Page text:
On Balance: Best Practices for Using Hedonic Property Value Models

Hedonic property value regression is a leading technique for estimating how much consumers are willing to pay for nonmarket amenities. The prevailing style of estimation has evolved in recent years to incorporate insights from the “credibility revolution” in applied economics, with high expectations for data quality and econometric transparency. At the same time, recent research has improved our understanding of how parameters identified by quasi-experimental designs relate to welfare measures. This post describes an article summarizing modern best practices for developing credible hedonic research designs and valid welfare interpretations of the estimates. I wrote the article together with Kelly Bishop, Spencer Banzhaf, Kevin Boyle, Kathrine von Gravenitz, Jaren Pope, Kerry Smith, and Christopher Timmins. It was published in the Summer 2020 issue of the Review of Environmental Economics and Policy as part of a symposium on best practices for using revealed preference methods for nonmarket valuation of environmental quality. A 20-minute video summary is posted here.

There have been thousands of hedonic property value studies since the model was formalized in the 1970s and the pace has accelerated due to advances in data, econometrics, and computing power. The model’s enduring popularity is easy to understand. It starts with an intuitive premise that is economically plausible and empirically tractable. The model envisions buyers choosing properties based on housing attributes (e.g., indoor space, bedrooms, bathrooms) and on location-specific amenities (e.g., air quality, park proximity, education, flood risk). In the absence of market frictions, spatial variation in amenities can be expected to be capitalized into housing prices. When buyers face the resulting menu of price-attribute-amenity pairings, their purchase decisions can reveal their marginal willingness to pay (MWTP) for each of the amenities. In principle, estimating MWTP is straightforward. In practice, several key modeling decisions must be made. These include defining the market, choosing appropriate measures of prices and amenities, selecting an econometric specification, and developing a research design that isolates exogenous variation in the amenity of interest.

Defining the Market. Best practices in hedonic estimation start with defining the relevant housing market in a way that satisfies the “law of one price function”. This means that identical houses will sell for the same price throughout that market. The precise spatial and temporal boundaries that satisfy this condition may vary across space and over time as information, institutions, and moving costs change. One common practice is to define the market as a single metro area over a few years. An alternative is to pool data over larger areas and longer periods, and to model the hedonic price function as evolving over space and time.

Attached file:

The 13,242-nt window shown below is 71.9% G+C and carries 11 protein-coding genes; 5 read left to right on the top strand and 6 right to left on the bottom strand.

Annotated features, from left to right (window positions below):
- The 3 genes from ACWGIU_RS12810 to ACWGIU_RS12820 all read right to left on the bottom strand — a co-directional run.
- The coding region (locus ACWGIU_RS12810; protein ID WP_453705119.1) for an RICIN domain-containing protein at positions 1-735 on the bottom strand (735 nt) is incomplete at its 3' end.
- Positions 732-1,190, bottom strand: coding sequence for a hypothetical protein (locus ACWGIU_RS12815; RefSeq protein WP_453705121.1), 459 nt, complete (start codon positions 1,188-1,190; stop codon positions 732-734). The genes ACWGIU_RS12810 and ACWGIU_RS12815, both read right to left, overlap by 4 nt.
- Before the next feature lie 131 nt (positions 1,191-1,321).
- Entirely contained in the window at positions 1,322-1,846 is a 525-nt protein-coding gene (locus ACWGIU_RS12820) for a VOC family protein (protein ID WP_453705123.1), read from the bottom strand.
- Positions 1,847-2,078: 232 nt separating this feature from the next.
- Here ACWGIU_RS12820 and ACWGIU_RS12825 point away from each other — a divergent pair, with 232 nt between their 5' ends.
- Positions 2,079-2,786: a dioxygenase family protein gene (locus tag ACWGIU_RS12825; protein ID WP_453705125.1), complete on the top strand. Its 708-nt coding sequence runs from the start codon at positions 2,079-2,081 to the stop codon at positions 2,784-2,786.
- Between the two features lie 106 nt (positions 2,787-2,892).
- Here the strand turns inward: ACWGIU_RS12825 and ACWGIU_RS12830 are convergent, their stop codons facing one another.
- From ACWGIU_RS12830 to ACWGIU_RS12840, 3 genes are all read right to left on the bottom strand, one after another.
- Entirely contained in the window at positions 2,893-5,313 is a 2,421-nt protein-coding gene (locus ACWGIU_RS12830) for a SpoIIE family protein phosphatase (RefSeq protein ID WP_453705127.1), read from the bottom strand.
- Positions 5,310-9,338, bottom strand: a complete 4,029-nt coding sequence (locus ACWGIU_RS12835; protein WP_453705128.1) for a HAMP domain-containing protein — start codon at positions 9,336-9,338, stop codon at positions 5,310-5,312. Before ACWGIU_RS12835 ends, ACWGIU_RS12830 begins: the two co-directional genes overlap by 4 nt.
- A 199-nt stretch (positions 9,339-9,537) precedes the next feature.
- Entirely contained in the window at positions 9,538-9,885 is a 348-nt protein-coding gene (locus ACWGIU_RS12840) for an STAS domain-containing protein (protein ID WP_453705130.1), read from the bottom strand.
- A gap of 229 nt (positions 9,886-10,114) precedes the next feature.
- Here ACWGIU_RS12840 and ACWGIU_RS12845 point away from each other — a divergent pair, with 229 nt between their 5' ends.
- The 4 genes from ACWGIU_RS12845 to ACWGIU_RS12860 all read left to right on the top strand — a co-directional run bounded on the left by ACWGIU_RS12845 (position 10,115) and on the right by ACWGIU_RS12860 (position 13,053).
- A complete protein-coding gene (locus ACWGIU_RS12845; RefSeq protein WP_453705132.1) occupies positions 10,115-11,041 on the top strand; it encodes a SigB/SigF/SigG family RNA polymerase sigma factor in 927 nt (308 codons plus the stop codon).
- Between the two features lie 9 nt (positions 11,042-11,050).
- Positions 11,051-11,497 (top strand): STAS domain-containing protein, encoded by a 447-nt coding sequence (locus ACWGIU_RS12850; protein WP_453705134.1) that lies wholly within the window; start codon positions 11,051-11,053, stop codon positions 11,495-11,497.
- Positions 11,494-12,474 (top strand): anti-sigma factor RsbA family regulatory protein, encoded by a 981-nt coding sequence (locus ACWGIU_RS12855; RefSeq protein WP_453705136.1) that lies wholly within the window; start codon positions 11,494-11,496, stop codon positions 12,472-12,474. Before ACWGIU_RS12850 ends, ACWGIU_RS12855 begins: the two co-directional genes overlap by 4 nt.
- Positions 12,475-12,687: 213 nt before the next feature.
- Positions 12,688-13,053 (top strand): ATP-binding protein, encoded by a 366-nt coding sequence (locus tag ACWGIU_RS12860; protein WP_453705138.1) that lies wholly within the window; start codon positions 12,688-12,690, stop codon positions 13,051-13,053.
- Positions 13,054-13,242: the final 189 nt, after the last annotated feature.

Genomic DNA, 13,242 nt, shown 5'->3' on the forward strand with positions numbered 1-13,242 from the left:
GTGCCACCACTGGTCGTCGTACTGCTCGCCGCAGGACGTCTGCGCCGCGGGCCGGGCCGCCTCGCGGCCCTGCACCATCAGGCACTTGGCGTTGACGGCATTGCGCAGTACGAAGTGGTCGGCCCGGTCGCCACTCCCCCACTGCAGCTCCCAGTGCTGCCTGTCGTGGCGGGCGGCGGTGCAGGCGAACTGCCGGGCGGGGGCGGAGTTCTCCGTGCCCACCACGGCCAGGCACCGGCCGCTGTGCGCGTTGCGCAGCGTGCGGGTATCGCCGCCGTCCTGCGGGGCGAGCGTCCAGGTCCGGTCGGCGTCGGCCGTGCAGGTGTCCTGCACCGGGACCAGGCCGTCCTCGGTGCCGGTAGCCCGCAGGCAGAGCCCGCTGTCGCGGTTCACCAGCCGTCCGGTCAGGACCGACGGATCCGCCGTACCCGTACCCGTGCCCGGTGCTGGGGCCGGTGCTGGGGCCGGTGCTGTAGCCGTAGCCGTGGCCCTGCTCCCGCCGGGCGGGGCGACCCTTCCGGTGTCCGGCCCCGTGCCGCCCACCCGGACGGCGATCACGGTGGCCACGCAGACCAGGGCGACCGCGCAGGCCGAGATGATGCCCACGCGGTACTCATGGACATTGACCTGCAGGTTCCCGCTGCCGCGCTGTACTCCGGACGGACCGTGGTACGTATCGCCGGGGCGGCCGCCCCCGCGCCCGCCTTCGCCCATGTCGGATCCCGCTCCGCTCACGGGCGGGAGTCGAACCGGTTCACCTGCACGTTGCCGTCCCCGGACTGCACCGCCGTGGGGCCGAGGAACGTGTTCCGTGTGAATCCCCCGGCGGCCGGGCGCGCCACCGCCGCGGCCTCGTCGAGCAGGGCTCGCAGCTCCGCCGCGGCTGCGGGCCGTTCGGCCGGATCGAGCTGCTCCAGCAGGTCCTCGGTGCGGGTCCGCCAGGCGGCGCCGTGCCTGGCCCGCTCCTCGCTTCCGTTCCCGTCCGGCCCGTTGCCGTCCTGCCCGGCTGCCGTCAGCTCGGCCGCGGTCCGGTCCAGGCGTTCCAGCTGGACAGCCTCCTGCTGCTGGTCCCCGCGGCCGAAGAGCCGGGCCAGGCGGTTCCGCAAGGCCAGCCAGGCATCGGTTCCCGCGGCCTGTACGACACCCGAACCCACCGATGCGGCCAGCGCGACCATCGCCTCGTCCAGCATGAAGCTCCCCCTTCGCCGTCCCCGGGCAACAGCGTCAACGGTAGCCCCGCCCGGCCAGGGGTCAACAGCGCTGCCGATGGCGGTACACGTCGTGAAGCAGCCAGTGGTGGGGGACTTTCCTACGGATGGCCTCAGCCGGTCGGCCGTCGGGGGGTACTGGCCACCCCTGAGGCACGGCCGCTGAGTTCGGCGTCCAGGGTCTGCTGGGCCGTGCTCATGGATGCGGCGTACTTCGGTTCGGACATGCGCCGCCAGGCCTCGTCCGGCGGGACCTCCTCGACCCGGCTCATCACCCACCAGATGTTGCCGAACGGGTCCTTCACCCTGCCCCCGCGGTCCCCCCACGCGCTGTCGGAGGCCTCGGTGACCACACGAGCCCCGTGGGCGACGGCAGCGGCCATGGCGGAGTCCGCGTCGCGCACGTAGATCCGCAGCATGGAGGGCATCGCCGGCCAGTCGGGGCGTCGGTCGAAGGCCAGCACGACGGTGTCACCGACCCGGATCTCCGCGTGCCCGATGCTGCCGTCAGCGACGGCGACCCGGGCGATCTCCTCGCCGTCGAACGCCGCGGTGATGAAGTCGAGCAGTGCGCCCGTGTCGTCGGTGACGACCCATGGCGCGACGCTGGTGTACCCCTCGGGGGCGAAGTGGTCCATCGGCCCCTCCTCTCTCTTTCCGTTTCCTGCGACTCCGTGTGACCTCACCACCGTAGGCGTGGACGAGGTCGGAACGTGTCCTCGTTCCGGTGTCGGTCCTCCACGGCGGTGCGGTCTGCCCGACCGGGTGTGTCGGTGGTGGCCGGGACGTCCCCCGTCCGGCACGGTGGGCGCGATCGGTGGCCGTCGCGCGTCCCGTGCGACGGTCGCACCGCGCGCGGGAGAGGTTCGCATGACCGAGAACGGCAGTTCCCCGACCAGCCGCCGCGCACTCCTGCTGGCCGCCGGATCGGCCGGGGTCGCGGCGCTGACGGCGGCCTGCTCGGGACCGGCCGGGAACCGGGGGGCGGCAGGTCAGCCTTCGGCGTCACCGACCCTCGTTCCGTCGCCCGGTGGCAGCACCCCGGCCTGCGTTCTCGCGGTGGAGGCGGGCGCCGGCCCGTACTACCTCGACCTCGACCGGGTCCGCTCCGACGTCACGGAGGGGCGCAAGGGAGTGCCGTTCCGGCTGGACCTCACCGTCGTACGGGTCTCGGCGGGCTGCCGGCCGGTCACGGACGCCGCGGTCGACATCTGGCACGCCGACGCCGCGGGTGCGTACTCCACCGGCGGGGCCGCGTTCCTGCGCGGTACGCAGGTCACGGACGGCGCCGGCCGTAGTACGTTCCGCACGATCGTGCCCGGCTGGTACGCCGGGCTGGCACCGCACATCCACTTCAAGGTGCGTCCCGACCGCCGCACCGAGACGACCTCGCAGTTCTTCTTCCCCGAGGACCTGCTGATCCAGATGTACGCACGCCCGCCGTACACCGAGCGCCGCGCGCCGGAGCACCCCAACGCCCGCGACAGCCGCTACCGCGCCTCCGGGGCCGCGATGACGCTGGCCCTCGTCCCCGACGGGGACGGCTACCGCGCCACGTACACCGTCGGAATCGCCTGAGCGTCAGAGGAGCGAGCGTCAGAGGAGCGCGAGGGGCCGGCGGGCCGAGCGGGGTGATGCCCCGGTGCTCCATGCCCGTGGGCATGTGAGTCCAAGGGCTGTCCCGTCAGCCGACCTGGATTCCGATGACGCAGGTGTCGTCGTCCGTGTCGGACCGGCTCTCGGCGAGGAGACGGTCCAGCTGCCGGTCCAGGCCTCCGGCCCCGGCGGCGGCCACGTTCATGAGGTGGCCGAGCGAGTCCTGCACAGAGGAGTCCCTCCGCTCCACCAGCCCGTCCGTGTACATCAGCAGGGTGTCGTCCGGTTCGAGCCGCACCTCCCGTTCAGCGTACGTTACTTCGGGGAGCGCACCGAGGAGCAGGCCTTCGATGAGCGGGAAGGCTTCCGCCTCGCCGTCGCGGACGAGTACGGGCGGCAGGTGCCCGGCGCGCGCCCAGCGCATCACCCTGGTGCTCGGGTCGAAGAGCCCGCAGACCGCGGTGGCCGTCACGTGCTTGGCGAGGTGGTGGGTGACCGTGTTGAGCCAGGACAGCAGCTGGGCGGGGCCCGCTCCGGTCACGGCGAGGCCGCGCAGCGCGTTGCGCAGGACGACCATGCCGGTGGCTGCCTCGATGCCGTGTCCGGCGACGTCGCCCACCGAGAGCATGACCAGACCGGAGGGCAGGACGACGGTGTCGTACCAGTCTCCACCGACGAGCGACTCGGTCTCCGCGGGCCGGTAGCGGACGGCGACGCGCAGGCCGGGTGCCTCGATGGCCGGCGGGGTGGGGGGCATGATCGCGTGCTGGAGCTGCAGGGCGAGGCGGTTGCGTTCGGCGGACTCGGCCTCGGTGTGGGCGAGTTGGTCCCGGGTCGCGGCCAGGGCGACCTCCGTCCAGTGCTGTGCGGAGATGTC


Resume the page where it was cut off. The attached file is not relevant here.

Data Collection. The gold standard for data is a random sample (or the universe) of housing-transaction prices and characteristics for the relevant study area. Studies that meet this standard often focus exclusively on single-family houses. While data on house prices and attributes are increasingly available for markets around the world, an ongoing challenge is to characterize how households perceive an amenity of interest. This task requires developing an objective measure of spatial variation in the amenity that can be matched to individual houses. As part of this process, it is important to document the information channels that may influence buyers’ beliefs and to assess the sensitivity of MWTP estimates to candidate measures of the amenity.

Functional Form. The price function should be allowed to be flexible. It is hard to justify a linear specification on conceptual grounds and simulation-based studies show that more flexible non-linear specifications provide more accurate estimates of average MWTP. Applications should also rely on robust standard errors and cluster at a spatial-temporal scale of variation in the amenity of interest.

Identification and Interpretation. A best practices research design utilizes a clear source of exogenous variation in an amenity that households can observe. This step is essential to address widespread and well-justified concern about omitted variable biases. Difference-in-differences, matching estimators, spatial dummy variables, instrumental variables, and boundary-discontinuity designs are among the techniques that can help to address this concern. While it is very important to ensure econometric credibility by mitigating omitted-variable problems, it is equally important to consider how econometric modifications to a price function influence how the identified parameters relate to MWTP. The econometric identification strategy can determine whether the identified parameters are best interpreted as point estimates (or bounds) of MWTP for the population of interest (or for a specialized subset of the population).

While the number of issues that must be considered in developing a best practices hedonic study may seem daunting, the effort is justifiable. The modern hedonic property-value model has been refined through more than forty years of intense scrutiny to become one of the premier approaches to valuing changes in environmental amenities in academic research, litigation, and public policy.

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